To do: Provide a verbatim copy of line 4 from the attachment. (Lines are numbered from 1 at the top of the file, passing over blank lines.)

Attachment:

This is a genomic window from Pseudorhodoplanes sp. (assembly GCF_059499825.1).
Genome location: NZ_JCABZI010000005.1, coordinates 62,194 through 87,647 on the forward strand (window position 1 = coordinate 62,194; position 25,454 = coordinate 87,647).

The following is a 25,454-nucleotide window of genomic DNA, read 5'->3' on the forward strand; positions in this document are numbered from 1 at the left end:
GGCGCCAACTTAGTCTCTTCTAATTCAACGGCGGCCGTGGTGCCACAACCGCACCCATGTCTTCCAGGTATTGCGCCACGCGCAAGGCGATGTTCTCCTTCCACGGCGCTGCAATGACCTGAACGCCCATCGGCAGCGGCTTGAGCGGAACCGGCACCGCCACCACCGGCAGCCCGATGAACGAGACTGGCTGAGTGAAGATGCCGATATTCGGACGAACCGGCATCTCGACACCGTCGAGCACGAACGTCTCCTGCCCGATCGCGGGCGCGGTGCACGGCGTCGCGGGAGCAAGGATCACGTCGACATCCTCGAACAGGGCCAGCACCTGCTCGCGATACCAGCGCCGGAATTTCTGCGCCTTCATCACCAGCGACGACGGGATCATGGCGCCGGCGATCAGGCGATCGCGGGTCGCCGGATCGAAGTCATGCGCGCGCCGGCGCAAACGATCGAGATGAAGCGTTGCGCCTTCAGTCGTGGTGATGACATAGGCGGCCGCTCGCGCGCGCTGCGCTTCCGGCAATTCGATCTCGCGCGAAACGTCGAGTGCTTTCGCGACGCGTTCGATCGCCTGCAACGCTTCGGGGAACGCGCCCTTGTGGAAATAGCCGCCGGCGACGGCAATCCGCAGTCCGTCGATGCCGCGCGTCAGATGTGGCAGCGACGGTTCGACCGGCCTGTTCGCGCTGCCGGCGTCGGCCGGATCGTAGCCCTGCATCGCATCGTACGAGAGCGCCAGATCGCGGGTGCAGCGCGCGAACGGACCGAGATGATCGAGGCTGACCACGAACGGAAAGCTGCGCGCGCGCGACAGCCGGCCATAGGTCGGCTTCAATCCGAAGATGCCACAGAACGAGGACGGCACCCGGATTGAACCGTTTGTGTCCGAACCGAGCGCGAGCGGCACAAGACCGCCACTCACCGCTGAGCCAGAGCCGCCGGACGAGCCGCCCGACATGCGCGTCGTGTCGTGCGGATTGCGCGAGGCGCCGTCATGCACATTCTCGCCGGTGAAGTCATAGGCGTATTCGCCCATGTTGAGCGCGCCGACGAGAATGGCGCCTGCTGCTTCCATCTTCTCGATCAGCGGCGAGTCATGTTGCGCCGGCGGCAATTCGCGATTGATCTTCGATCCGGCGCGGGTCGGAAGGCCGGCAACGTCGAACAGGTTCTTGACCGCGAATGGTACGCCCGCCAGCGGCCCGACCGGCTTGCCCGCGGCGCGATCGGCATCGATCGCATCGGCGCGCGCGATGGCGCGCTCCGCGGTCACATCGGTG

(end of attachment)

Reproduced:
GGCGCCAACTTAGTCTCTTCTAATTCAACGGCGGCCGTGGTGCCACAACCGCACCCATGTCTTCCAGGTATTGCGCCACGCGCAAGGCGATGTTCTCCTTCCACGGCGCTGCAATGACCTGAACGCCCATCGGCAGCGGCTTGAGCGGAACCGGCACCGCCACCACCGGCAGCCCGATGAACGAGACTGGCTGAGTGAAGATGCCGATATTCGGACGAACCGGCATCTCGACACCGTCGAGCACGAACGTCTCCTGCCCGATCGCGGGCGCGGTGCACGGCGTCGCGGGAGCAAGGATCACGTCGACATCCTCGAACAGGGCCAGCACCTGCTCGCGATACCAGCGCCGGAATTTCTGCGCCTTCATCACCAGCGACGACGGGATCATGGCGCCGGCGATCAGGCGATCGCGGGTCGCCGGATCGAAGTCATGCGCGCGCCGGCGCAAACGATCGAGATGAAGCGTTGCGCCTTCAGTCGTGGTGATGACATAGGCGGCCGCTCGCGCGCGCTGCGCTTCCGGCAATTCGATCTCGCGCGAAACGTCGAGTGCTTTCGCGACGCGTTCGATCGCCTGCAACGCTTCGGGGAACGCGCCCTTGTGGAAATAGCCGCCGGCGACGGCAATCCGCAGTCCGTCGATGCCGCGCGTCAGATGTGGCAGCGACGGTTCGACCGGCCTGTTCGCGCTGCCGGCGTCGGCCGGATCGTAGCCCTGCATCGCATCGTACGAGAGCGCCAGATCGCGGGTGCAGCGCGCGAACGGACCGAGATGATCGAGGCTGACCACGAACGGAAAGCTGCGCGCGCGCGACAGCCGGCCATAGGTCGGCTTCAATCCGAAGATGCCACAGAACGAGGACGGCACCCGGATTGAACCGTTTGTGTCCGAACCGAGCGCGAGCGGCACAAGACCGCCACTCACCGCTGAGCCAGAGCCGCCGGACGAGCCGCCCGACATGCGCGTCGTGTCGTGCGGATTGCGCGAGGCGCCGTCATGCACATTCTCGCCGGTGAAGTCATAGGCGTATTCGCCCATGTTGAGCGCGCCGACGAGAATGGCGCCTGCTGCTTCCATCTTCTCGATCAGCGGCGAGTCATGTTGCGCCGGCGGCAATTCGCGATTGATCTTCGATCCGGCGCGGGTCGGAAGGCCGGCAACGTCGAACAGGTTCTTGACCGCGAATGGTACGCCCGCCAGCGGCCCGACCGGCTTGCCCGCGGCGCGATCGGCATCGATCGCATCGGCGCGCGCGATGGCGCGCTCCGCGGTCACATCGGTG